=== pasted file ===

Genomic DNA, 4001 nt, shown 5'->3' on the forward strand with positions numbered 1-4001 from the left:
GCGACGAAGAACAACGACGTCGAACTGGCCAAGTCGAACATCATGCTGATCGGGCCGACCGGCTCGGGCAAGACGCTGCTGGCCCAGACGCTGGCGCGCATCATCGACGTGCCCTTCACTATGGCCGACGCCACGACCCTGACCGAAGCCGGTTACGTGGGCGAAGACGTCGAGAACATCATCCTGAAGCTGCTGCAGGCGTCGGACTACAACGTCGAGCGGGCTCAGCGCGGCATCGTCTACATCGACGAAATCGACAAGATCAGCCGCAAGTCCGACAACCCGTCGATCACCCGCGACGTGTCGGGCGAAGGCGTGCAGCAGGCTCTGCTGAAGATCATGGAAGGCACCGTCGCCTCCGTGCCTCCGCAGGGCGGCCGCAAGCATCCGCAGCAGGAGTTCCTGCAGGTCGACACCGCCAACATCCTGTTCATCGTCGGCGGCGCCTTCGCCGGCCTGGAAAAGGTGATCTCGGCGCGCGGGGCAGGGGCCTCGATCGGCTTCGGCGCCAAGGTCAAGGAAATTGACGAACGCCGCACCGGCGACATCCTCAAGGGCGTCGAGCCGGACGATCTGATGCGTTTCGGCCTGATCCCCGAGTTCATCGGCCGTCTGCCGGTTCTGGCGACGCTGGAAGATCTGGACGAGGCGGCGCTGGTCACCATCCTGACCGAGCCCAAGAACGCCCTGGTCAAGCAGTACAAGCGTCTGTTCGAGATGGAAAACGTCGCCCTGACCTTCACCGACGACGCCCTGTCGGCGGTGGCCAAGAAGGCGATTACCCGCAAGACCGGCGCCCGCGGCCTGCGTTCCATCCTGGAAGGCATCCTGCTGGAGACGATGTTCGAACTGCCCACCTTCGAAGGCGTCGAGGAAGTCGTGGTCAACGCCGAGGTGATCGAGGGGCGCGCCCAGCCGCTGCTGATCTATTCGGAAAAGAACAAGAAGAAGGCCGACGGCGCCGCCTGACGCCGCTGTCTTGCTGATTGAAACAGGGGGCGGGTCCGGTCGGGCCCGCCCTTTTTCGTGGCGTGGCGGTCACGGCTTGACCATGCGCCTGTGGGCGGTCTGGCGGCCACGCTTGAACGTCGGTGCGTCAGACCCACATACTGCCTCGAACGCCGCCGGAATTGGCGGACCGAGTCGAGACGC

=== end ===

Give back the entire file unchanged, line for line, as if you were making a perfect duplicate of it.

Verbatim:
Genomic DNA, 4001 nt, shown 5'->3' on the forward strand with positions numbered 1-4001 from the left:
GCGACGAAGAACAACGACGTCGAACTGGCCAAGTCGAACATCATGCTGATCGGGCCGACCGGCTCGGGCAAGACGCTGCTGGCCCAGACGCTGGCGCGCATCATCGACGTGCCCTTCACTATGGCCGACGCCACGACCCTGACCGAAGCCGGTTACGTGGGCGAAGACGTCGAGAACATCATCCTGAAGCTGCTGCAGGCGTCGGACTACAACGTCGAGCGGGCTCAGCGCGGCATCGTCTACATCGACGAAATCGACAAGATCAGCCGCAAGTCCGACAACCCGTCGATCACCCGCGACGTGTCGGGCGAAGGCGTGCAGCAGGCTCTGCTGAAGATCATGGAAGGCACCGTCGCCTCCGTGCCTCCGCAGGGCGGCCGCAAGCATCCGCAGCAGGAGTTCCTGCAGGTCGACACCGCCAACATCCTGTTCATCGTCGGCGGCGCCTTCGCCGGCCTGGAAAAGGTGATCTCGGCGCGCGGGGCAGGGGCCTCGATCGGCTTCGGCGCCAAGGTCAAGGAAATTGACGAACGCCGCACCGGCGACATCCTCAAGGGCGTCGAGCCGGACGATCTGATGCGTTTCGGCCTGATCCCCGAGTTCATCGGCCGTCTGCCGGTTCTGGCGACGCTGGAAGATCTGGACGAGGCGGCGCTGGTCACCATCCTGACCGAGCCCAAGAACGCCCTGGTCAAGCAGTACAAGCGTCTGTTCGAGATGGAAAACGTCGCCCTGACCTTCACCGACGACGCCCTGTCGGCGGTGGCCAAGAAGGCGATTACCCGCAAGACCGGCGCCCGCGGCCTGCGTTCCATCCTGGAAGGCATCCTGCTGGAGACGATGTTCGAACTGCCCACCTTCGAAGGCGTCGAGGAAGTCGTGGTCAACGCCGAGGTGATCGAGGGGCGCGCCCAGCCGCTGCTGATCTATTCGGAAAAGAACAAGAAGAAGGCCGACGGCGCCGCCTGACGCCGCTGTCTTGCTGATTGAAACAGGGGGCGGGTCCGGTCGGGCCCGCCCTTTTTCGTGGCGTGGCGGTCACGGCTTGACCATGCGCCTGTGGGCGGTCTGGCGGCCACGCTTGAACGTCGGTGCGTCAGACCCACATACTGCCTCGAACGCCGCCGGAATTGGCGGACCGAGTCGAGACGC